I disagree with you immensely on this point, and let me widen the area of disagreement

    I maintain that actualization of potential is part of a normal life, and without such actualization we are consigned to a decidedly arid, barren existence (and it isn't something we choose, generally). Sexuality is one part of an embodied life, one of several elements which demand actualization. We've flogged sex long enough, for now.

    • "The term, self-actualization, was originally introduced by the organismic theorist Kurt Goldstein for the motive to realize one's full potential. Expressing one's creativity, quest for spiritual enlightenment, pursuit of knowledge, and the desire to give to society are examples of self-actualization. In Goldstein's view, it is the organism's master motive, the only real motive: "the tendency to actualize itself as fully as possible is the basic drive... the drive of self-actualization."

      Carl Rogers similarly wrote of "the curative force in psychotherapy – man's tendency to actualize himself, to become his potentialities... to express and activate all the capacities of the organism."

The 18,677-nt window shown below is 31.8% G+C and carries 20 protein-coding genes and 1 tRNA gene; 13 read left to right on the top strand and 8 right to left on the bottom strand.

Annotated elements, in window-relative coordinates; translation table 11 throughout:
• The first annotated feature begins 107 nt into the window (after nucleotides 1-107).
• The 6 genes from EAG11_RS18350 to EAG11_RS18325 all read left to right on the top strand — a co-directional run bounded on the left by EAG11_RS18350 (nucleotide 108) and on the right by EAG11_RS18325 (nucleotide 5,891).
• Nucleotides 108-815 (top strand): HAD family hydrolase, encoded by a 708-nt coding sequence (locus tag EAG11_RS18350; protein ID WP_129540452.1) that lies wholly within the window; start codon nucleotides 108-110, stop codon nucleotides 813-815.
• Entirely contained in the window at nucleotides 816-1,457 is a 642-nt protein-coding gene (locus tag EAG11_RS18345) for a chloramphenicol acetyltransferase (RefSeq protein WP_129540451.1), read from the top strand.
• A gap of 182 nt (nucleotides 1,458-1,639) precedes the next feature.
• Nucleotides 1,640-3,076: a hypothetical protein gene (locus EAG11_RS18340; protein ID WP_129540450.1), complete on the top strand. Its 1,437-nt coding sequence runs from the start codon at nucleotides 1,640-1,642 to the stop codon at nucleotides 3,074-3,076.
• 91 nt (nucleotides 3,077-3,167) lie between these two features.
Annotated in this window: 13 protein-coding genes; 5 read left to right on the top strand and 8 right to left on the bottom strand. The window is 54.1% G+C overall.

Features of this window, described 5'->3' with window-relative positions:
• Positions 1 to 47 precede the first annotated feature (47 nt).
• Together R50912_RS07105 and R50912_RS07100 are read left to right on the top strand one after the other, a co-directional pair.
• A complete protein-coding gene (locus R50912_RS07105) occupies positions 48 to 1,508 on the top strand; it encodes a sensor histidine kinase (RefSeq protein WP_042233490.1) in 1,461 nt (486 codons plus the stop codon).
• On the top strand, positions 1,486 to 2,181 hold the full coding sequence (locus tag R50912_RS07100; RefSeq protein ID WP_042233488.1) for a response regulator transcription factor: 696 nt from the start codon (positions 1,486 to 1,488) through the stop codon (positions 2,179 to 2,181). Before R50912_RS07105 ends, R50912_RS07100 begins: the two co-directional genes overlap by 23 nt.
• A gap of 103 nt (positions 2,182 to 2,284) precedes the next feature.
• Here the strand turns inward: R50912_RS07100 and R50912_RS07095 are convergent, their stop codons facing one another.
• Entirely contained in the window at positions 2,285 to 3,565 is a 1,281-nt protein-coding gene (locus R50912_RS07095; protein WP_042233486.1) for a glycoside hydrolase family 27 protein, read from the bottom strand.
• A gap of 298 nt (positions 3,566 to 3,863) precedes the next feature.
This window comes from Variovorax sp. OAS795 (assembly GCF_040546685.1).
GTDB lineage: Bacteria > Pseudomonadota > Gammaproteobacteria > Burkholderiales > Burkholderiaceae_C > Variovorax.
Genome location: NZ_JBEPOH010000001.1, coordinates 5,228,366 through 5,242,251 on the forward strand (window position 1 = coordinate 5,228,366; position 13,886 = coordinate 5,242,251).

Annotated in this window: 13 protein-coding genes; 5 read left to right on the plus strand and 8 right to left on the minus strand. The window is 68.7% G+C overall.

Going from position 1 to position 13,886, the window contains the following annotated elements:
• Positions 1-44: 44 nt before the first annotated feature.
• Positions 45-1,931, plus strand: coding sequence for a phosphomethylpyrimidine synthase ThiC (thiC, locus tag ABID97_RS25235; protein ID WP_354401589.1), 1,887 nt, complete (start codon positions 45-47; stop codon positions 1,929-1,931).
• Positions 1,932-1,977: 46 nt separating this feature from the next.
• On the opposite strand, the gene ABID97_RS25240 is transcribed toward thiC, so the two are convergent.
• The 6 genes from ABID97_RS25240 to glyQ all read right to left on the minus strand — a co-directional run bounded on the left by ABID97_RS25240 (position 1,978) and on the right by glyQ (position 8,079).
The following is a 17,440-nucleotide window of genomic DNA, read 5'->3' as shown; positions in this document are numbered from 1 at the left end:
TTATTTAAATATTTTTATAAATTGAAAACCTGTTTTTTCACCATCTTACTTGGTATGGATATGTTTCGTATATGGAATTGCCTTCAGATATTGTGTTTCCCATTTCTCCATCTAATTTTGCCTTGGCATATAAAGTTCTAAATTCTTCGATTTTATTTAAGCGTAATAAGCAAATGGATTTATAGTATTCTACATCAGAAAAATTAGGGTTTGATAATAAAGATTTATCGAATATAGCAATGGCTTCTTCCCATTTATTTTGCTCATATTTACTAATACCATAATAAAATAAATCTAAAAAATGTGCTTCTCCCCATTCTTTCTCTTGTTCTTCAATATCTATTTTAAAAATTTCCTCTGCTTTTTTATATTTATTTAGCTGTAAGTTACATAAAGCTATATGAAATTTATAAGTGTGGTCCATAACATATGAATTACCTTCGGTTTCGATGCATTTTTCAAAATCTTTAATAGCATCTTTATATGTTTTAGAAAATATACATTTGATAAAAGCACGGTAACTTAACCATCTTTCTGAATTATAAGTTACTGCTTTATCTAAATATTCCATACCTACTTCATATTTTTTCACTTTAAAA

Abraham Maslow had very low expectations. "self-actualisation...rarely happens...certainly in less than 1% of the adult population." The fact that "most of us function most of the time on a level lower than that of self-actualization" he called the psychopathology of normality." ºº

    The reason why "most men lead lives of quiet desperation"ººº is exactly the psychopathology of normality. 99% of us are actively prevented from striving toward self-actualization because our lives are exploited (alienated labor) and actualization is repressed in the interests of tight social control and maintenance of supporting moral systems which devalue the lives of workers (who are, more or less, 99% of the population).

    Living a normal life does not require actualising your potentials.Agustino

    Your phrase rings in my ears and knots up my gut because this is EXACTLY the sentiments of the corporate world toward its workforce and towards it's necessary consuming population. "Never mind your potential personhood, just keep buying this crap."


    ººThis is a quote from Wikipedia; I don't have my personality theory texts from 40 odd years ago -- you can't keep everything.

    ºººHenry David Thoreau -- one of Maslow's few exemplars of self-actualization, and a hero of my youth.
  • ArguingWAristotleTiff
    3.9k